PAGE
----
Kristan Ann Ware, a former Miami Dolphins cheerleader, has filed a lawsuit alleging she was discriminated against, in part, because of her religion.
Oh, and because she told fellow cheerleaders she was a virgin.
Jim Davis, a former GetReligion contributor, tipped us to the story and posed a question about Ware's case: "Annnnd which religion might that be?"
Yes, that sounds like a rather pertinent question. Right?
Not so fast maybe.
USA Today gave a few clues, mentioning Ware's "religion," "virginity" and "baptism" in the first two paragraphs of its story:
Former Miami Dolphins cheerleader Kristan Ann Ware filed a lawsuit Wednesday against the Dolphins and the NFL with the Florida Commission on Human Relations, alleging in the complaint that she faced discrimination and retaliation because of her religion and gender, and that she was told by two coaches in an annual work review not to discuss her virginity.
Ware, who concluded three seasons as a Dolphins cheerleader in 2017, alleges that the team brought her severe emotional and physical distress in her last year and that NFL players are held to different standards regarding social media and expression of faith. In April of 2016, Ware posted a picture of her baptism on social media and alleges she was questioned about it by team officials before being told to not discuss her decision to abstain from sex before marriage.
But no form of the word "Christian" appears in the report.
In a meatier, more in-depth story, the Washington Post twice mentions "God" in quoting Ware, including here:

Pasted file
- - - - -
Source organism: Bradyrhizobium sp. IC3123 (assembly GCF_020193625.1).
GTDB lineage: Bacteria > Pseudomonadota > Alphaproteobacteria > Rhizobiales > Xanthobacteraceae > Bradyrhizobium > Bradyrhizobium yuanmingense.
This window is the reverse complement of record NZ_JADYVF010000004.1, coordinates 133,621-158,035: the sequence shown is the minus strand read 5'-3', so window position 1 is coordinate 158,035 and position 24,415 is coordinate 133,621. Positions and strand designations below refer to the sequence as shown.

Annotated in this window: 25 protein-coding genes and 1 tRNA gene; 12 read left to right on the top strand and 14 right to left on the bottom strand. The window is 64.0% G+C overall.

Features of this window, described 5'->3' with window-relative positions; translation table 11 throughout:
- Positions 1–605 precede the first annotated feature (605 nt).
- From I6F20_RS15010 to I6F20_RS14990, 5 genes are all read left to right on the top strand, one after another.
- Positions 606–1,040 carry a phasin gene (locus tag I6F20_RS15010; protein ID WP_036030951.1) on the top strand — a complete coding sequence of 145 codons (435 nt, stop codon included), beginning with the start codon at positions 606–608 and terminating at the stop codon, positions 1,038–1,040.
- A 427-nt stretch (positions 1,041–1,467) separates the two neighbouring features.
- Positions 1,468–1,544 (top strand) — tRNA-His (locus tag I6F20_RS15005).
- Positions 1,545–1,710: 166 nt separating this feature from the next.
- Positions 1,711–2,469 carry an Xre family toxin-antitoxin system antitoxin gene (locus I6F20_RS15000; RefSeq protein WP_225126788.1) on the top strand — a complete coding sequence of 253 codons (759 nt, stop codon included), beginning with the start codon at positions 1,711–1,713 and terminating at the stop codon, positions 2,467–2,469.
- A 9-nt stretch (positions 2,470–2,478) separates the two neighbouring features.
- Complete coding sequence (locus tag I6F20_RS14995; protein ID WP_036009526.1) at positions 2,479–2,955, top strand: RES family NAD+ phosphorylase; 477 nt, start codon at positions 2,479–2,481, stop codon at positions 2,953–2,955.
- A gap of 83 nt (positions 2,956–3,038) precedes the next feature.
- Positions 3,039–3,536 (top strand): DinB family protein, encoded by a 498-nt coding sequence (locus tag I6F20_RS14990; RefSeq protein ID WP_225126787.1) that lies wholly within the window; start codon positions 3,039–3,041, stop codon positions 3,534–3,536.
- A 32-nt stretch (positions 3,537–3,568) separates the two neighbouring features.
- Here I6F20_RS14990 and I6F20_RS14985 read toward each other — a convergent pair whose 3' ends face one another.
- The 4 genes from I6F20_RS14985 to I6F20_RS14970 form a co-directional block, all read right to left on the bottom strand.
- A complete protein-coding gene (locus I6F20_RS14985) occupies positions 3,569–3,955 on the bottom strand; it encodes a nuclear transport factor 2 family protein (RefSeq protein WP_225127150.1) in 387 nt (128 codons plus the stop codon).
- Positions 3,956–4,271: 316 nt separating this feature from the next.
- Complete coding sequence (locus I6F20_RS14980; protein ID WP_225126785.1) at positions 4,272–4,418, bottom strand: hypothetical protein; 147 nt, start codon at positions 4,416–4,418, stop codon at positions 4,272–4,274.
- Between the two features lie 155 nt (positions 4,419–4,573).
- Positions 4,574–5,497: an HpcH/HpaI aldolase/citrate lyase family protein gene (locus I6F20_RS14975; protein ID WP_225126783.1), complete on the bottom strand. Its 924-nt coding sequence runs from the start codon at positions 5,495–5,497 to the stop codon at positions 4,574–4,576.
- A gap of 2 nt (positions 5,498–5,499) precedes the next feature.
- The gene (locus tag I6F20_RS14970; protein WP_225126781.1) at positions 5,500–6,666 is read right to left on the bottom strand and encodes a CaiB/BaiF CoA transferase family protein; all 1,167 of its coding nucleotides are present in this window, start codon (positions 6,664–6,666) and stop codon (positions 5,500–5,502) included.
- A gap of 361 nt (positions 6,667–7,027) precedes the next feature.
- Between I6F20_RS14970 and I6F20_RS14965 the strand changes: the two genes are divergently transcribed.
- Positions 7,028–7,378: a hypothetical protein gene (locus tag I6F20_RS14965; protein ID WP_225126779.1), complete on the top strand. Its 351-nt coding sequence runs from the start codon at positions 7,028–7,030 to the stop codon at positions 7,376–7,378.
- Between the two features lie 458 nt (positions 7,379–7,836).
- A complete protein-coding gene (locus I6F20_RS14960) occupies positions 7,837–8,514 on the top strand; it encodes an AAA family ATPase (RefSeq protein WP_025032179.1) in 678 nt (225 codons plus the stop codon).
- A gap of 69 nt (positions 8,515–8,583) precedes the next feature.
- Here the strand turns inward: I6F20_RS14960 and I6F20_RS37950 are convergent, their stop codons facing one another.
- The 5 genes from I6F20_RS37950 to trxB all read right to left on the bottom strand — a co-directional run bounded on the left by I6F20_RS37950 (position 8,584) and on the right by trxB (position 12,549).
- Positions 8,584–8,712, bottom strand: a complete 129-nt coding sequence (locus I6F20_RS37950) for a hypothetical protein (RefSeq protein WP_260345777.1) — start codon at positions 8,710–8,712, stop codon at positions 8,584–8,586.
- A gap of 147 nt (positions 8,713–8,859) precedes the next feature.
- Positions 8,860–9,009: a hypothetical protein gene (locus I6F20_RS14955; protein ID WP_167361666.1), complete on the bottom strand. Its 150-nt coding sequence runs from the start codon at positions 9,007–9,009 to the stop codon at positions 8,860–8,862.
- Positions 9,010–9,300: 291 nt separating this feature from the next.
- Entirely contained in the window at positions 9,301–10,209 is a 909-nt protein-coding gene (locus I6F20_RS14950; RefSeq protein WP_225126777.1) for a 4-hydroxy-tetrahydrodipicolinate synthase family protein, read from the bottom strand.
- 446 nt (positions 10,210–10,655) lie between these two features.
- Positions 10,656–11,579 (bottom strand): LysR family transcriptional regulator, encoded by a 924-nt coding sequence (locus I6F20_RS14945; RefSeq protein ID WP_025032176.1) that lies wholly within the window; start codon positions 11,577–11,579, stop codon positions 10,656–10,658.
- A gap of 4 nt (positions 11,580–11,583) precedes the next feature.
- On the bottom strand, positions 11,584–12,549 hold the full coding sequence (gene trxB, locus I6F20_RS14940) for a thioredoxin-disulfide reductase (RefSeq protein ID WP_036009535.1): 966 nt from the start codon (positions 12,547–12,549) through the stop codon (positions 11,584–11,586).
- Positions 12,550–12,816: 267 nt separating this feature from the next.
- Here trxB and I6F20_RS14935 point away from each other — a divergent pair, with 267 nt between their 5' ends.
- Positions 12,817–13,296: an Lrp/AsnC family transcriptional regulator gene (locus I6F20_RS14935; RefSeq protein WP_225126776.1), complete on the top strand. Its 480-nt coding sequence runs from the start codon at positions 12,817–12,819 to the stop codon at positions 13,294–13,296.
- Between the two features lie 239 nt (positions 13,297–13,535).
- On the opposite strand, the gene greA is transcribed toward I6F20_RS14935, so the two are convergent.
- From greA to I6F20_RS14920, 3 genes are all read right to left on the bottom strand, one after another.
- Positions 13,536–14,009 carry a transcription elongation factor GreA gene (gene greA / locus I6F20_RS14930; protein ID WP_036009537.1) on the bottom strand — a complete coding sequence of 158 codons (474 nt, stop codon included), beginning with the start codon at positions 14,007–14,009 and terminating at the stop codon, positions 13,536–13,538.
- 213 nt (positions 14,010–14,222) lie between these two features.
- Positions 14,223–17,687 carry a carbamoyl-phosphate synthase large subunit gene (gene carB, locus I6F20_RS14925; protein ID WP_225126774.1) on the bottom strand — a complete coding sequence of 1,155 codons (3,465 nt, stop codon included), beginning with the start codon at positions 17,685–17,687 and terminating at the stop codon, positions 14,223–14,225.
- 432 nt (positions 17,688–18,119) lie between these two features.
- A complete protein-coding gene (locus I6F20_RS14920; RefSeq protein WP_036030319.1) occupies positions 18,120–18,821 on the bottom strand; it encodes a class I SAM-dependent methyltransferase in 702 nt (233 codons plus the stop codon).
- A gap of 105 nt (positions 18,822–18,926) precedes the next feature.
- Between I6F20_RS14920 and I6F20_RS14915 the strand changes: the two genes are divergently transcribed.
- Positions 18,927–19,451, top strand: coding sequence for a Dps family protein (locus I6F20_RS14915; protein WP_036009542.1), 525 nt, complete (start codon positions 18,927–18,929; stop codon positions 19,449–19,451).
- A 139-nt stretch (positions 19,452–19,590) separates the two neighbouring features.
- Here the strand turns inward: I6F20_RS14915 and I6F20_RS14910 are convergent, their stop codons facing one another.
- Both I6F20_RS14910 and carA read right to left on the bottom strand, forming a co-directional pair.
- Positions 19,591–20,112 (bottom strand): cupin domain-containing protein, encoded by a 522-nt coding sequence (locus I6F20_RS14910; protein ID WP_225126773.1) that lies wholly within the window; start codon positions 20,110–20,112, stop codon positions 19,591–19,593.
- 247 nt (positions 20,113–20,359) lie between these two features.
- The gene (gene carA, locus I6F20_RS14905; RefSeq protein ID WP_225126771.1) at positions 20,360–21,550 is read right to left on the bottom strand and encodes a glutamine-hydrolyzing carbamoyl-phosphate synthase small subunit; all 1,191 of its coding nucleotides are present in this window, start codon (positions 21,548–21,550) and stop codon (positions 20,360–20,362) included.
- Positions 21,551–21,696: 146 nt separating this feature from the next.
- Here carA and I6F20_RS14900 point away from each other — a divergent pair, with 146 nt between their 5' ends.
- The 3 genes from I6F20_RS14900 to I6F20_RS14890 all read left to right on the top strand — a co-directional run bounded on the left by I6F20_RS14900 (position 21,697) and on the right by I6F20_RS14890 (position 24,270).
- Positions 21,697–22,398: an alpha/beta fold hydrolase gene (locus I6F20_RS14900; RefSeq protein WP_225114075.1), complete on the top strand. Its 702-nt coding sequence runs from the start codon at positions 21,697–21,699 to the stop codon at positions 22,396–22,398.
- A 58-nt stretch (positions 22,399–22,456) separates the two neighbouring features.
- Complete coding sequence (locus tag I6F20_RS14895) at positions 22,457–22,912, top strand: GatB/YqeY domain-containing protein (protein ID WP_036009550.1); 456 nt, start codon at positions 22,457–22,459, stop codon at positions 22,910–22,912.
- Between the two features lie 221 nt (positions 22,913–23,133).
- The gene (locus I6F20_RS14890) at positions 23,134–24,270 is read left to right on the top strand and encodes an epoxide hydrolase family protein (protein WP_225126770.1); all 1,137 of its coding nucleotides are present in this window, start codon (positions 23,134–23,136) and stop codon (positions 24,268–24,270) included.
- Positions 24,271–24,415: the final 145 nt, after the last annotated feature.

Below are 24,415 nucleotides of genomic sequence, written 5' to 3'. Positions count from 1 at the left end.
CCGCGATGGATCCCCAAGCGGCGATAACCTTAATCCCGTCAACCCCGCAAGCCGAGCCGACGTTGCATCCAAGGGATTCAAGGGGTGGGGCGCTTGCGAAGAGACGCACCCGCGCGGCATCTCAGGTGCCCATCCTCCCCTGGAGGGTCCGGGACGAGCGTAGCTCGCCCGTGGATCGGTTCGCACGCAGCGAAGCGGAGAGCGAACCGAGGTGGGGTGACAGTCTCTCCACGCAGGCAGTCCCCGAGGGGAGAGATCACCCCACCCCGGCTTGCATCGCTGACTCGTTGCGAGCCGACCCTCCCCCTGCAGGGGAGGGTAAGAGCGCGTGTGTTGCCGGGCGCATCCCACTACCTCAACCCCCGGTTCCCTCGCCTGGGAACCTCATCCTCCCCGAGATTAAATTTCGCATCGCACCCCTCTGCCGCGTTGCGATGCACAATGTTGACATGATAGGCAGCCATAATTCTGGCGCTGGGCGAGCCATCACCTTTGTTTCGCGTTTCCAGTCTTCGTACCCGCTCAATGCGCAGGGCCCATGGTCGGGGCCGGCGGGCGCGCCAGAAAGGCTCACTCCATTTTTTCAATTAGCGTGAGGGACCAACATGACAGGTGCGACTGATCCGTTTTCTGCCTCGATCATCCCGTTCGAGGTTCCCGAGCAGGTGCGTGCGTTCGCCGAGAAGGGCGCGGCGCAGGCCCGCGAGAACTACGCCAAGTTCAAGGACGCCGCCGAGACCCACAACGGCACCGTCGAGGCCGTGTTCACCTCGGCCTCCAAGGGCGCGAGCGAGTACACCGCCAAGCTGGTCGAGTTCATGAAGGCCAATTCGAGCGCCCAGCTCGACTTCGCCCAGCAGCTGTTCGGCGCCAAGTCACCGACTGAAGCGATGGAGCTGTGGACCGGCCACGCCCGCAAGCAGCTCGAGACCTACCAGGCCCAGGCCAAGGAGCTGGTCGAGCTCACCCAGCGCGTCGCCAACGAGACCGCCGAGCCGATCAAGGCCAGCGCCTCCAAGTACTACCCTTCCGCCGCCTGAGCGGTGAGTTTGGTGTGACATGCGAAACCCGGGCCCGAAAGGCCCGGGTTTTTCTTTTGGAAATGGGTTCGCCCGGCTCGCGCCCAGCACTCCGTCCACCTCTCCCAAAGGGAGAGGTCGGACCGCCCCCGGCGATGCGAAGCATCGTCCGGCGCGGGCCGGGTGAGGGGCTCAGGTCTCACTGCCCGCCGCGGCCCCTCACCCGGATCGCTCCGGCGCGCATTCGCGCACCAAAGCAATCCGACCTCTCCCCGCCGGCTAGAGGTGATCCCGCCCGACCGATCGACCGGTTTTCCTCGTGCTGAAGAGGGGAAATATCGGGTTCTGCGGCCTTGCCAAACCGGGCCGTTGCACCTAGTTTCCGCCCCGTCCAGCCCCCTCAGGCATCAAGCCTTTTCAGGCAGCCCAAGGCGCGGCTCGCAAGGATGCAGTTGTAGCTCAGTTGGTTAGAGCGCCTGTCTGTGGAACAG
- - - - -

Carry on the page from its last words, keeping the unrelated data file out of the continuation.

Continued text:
Last month, former New Orleans Saints cheerleader Bailey Davis filed an Equal Employment Opportunity Commission complaint claiming the Saints discriminated against her on the basis of gender when they fired her over an Instagram post and rumors she had been at the same party as a player. Sara Blackwell, the Florida lawyer representing Davis, is also representing Ware.
“If it wasn’t for Bailey speaking out, I would have never been able to find Sara,” Ware said. “If it wasn’t for God healing me and using my pain for his purpose, I would have never been courageous enough to tell my story. Right now is the perfect time to tell my story.”
When Ware wrote a blog post for the Dolphins website, all mentions of her faith were removed except a general reference to God, according to the complaint. The Dolphins cheerleading team’s main Instagram account did not tag or promote her Instagram posts when she mentioned religion, according to the complaint. The complaint cites players expressing religious views on social media that were not stifled and that the Dolphins had a team chaplain as examples of how players were treated differently.
Speaking of no mention of her faith except a general reference to God ... the Post, too, neglects to offer any specific details on the nature of Ware's faith, such as the fact that she is a Christian.
But give credit to the New York Times, the news organization that has been investigating the workplace conditions of NFL conditions.
The Times references Ware's Christianity up high:
Kristan Ware, who spent three seasons with the Dolphins’ cheerleading squad, ending in the spring of 2017, said in a complaint with the Florida Commission on Human Relations that she was subjected to a hostile work environment for her expressions of faith in Christianity.
ESPN also includes a specific note concerning Ware's Christianity.
"But that's all the religion ESPN can stand," Davis said in his email. "It shows no curiosity about the brand of Christianity, or what church Ware attends, or why she felt it important to make an issue of her faith, whether any other Dolphins cheerleaders have come to terms with their job and their faith, or …
"Y'all can take it from there."
Actually, old friend, you pretty much nailed it.
I'll just end by saying this: I'd love to see an enterprising journalist delve deeper into the specific beliefs, religious background and faith journey of Ware.
Image of Kristan Ann Ware via Instragram